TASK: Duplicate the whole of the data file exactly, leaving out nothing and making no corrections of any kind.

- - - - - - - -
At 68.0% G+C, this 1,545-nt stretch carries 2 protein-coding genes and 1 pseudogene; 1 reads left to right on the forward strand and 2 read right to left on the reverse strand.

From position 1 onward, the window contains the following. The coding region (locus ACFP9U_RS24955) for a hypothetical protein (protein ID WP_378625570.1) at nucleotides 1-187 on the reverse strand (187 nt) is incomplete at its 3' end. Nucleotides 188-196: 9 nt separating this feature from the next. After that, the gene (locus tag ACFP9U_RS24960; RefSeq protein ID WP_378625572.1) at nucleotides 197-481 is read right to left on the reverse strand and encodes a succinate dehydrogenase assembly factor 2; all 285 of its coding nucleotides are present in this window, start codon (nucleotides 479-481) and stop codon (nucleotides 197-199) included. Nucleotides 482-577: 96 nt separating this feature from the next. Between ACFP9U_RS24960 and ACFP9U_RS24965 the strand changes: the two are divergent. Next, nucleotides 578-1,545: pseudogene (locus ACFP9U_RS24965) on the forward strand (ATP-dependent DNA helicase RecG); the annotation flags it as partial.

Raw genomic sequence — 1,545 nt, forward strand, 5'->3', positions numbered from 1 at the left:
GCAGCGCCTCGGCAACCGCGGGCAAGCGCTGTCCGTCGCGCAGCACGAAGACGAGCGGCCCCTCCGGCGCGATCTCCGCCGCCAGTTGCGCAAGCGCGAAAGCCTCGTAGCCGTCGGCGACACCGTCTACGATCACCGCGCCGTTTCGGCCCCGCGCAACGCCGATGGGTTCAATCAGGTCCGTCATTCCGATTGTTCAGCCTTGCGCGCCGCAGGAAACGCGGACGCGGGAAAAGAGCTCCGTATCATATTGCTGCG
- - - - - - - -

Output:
At 68.0% G+C, this 1,545-nt stretch carries 2 protein-coding genes and 1 pseudogene; 1 reads left to right on the forward strand and 2 read right to left on the reverse strand.

From position 1 onward, the window contains the following. The coding region (locus ACFP9U_RS24955) for a hypothetical protein (protein ID WP_378625570.1) at nucleotides 1-187 on the reverse strand (187 nt) is incomplete at its 3' end. Nucleotides 188-196: 9 nt separating this feature from the next. After that, the gene (locus tag ACFP9U_RS24960; RefSeq protein ID WP_378625572.1) at nucleotides 197-481 is read right to left on the reverse strand and encodes a succinate dehydrogenase assembly factor 2; all 285 of its coding nucleotides are present in this window, start codon (nucleotides 479-481) and stop codon (nucleotides 197-199) included. Nucleotides 482-577: 96 nt separating this feature from the next. Between ACFP9U_RS24960 and ACFP9U_RS24965 the strand changes: the two are divergent. Next, nucleotides 578-1,545: pseudogene (locus ACFP9U_RS24965) on the forward strand (ATP-dependent DNA helicase RecG); the annotation flags it as partial.

Raw genomic sequence — 1,545 nt, forward strand, 5'->3', positions numbered from 1 at the left:
GCAGCGCCTCGGCAACCGCGGGCAAGCGCTGTCCGTCGCGCAGCACGAAGACGAGCGGCCCCTCCGGCGCGATCTCCGCCGCCAGTTGCGCAAGCGCGAAAGCCTCGTAGCCGTCGGCGACACCGTCTACGATCACCGCGCCGTTTCGGCCCCGCGCAACGCCGATGGGTTCAATCAGGTCCGTCATTCCGATTGTTCAGCCTTGCGCGCCGCAGGAAACGCGGACGCGGGAAAAGAGCTCCGTATCATATTGCTGCG